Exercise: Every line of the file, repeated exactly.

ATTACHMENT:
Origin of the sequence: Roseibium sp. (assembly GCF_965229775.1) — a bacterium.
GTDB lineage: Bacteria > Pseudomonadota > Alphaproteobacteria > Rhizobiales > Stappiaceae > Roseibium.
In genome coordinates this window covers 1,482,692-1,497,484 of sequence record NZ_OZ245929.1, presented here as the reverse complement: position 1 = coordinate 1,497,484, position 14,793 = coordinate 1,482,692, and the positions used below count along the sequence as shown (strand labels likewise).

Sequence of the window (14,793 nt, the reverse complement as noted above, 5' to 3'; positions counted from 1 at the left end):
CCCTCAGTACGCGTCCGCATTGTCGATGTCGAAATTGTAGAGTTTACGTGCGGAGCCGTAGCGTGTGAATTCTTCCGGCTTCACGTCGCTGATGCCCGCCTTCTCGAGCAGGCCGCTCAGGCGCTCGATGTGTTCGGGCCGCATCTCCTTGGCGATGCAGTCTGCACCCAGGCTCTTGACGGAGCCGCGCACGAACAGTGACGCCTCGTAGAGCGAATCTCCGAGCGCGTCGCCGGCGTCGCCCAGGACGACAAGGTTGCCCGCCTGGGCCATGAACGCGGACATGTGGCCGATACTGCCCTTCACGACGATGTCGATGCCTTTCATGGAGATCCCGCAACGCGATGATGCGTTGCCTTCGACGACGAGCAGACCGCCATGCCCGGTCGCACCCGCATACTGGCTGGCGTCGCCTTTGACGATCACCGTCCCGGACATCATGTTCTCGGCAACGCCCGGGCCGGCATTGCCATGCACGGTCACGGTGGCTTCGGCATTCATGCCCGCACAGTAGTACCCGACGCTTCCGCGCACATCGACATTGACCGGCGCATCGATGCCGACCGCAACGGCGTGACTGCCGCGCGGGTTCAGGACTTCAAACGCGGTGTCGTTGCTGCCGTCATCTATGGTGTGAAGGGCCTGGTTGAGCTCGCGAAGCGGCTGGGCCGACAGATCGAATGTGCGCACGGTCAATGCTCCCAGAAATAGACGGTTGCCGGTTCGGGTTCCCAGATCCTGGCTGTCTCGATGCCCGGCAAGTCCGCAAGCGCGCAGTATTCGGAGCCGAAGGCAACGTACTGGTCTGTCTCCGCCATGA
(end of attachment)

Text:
Origin of the sequence: Roseibium sp. (assembly GCF_965229775.1) — a bacterium.
GTDB lineage: Bacteria > Pseudomonadota > Alphaproteobacteria > Rhizobiales > Stappiaceae > Roseibium.
In genome coordinates this window covers 1,482,692-1,497,484 of sequence record NZ_OZ245929.1, presented here as the reverse complement: position 1 = coordinate 1,497,484, position 14,793 = coordinate 1,482,692, and the positions used below count along the sequence as shown (strand labels likewise).

Sequence of the window (14,793 nt, the reverse complement as noted above, 5' to 3'; positions counted from 1 at the left end):
CCCTCAGTACGCGTCCGCATTGTCGATGTCGAAATTGTAGAGTTTACGTGCGGAGCCGTAGCGTGTGAATTCTTCCGGCTTCACGTCGCTGATGCCCGCCTTCTCGAGCAGGCCGCTCAGGCGCTCGATGTGTTCGGGCCGCATCTCCTTGGCGATGCAGTCTGCACCCAGGCTCTTGACGGAGCCGCGCACGAACAGTGACGCCTCGTAGAGCGAATCTCCGAGCGCGTCGCCGGCGTCGCCCAGGACGACAAGGTTGCCCGCCTGGGCCATGAACGCGGACATGTGGCCGATACTGCCCTTCACGACGATGTCGATGCCTTTCATGGAGATCCCGCAACGCGATGATGCGTTGCCTTCGACGACGAGCAGACCGCCATGCCCGGTCGCACCCGCATACTGGCTGGCGTCGCCTTTGACGATCACCGTCCCGGACATCATGTTCTCGGCAACGCCCGGGCCGGCATTGCCATGCACGGTCACGGTGGCTTCGGCATTCATGCCCGCACAGTAGTACCCGACGCTTCCGCGCACATCGACATTGACCGGCGCATCGATGCCGACCGCAACGGCGTGACTGCCGCGCGGGTTCAGGACTTCAAACGCGGTGTCGTTGCTGCCGTCATCTATGGTGTGAAGGGCCTGGTTGAGCTCGCGAAGCGGCTGGGCCGACAGATCGAATGTGCGCACGGTCAATGCTCCCAGAAATAGACGGTTGCCGGTTCGGGTTCCCAGATCCTGGCTGTCTCGATGCCCGGCAAGTCCGCAAGCGCGCAGTATTCGGAGCCGAAGGCAACGTACTGGTCTGTCTCCGCCATGA